On the provocation defence: politicans are not lawyers, and it shows

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A parliamentary committee has recommended that the partial defence of provocation be abolished. I explained in an earlier blog why that’s a bad idea.

However, the responses that the members of parliament have given to the very sensible concerns over the abolition of this partial defence confirm my worst fears about the whole process: They really don’t understand the laws they are trying to have changed. It’s the anti-smacking law all over again.

One concern raised was that the abolition of the provocation defence is an affront to women who have been subjected to years of abuse at the hands of their partners.  The glib reply of the parliamentary committee to this concern is shocking in its level of both expressed ignorance and injustice: “It would be more appropriate for them to rely on self-defence, which could result in an acquittal rather than a manslaughter conviction.”

Self defence? No. They really ought to have spoken to a few lawyers or judges in this process. The actions of a battered spouse who lashes out do not meet the legal criteria of self defence by virtue of the fact that the spouse is a battered one. No woman in a New Zealand court has been found not guilty by virtue of self defence on account of being a battered wife. It is also highly dubious as far as justice is concerned to assume that a woman who kills her husband and who is a battered spouse should be acquitted rather than receive a lesser conviction.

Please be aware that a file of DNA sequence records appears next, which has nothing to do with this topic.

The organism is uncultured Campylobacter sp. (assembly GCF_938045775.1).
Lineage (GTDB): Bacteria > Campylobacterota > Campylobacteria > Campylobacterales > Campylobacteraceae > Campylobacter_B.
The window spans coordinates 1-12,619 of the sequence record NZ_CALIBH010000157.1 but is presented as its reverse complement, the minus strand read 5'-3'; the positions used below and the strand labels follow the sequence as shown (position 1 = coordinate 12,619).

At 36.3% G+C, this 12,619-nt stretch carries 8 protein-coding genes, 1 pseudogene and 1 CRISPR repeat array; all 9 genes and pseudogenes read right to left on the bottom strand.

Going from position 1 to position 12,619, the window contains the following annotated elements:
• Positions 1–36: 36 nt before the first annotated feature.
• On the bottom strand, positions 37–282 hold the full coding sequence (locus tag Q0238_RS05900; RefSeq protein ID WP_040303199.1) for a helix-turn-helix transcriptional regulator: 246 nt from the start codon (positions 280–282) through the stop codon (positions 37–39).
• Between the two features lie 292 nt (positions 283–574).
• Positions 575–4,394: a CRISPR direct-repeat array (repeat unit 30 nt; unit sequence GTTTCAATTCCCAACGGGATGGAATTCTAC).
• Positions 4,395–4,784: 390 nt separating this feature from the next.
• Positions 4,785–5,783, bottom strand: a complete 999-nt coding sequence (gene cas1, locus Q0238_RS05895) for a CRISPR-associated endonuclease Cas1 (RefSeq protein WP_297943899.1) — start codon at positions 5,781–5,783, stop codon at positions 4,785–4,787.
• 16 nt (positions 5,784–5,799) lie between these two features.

Not only would such a course of action not “be more appropriate,” but 1) It is very unlikely to ever succeed at all, and 2) it is highly questionable on ethical grounds.

What is more, the parliamentary committee has also (whether they intended to or not) granted that they are attempting to seek a change that makes little difference. The new report says:

The committee’s report said that the law change would still allow judges to consider provocation as a mitigating factor in sentencing.

This would mean in extreme cases someone found guilty of murder could get less than life imprisonment if the judge believed that sentence was “manifestly unjust”.

In other words, instead of a reduced conviction, showing that provocation was a factor would result in a reduced sentence. When the provocation defence was highlighted when it was falsely appealed to by convicted murder Clayton Weatherston, outspoken politicans and media personalities were all but frothing at the mouth at this terrible defence that people were using as an “excuse” for murder (setting aside the ignorance involved there – it was never an excuse in law). Now the reformulated version of this outrage is that provocation can serve as a mitigating factor in obtaining a lesser sentence. Somehow that doesn’t draw the howls of outrage.

It’s a meaningless exercise that has done little but change labels around. The partial defence of provocation should remain because it is fundamentally just. This is just another case where politicians are taking away the clarity of the law and loading the scales more in favour of the “discretion” of the system.

Glenn Peoples

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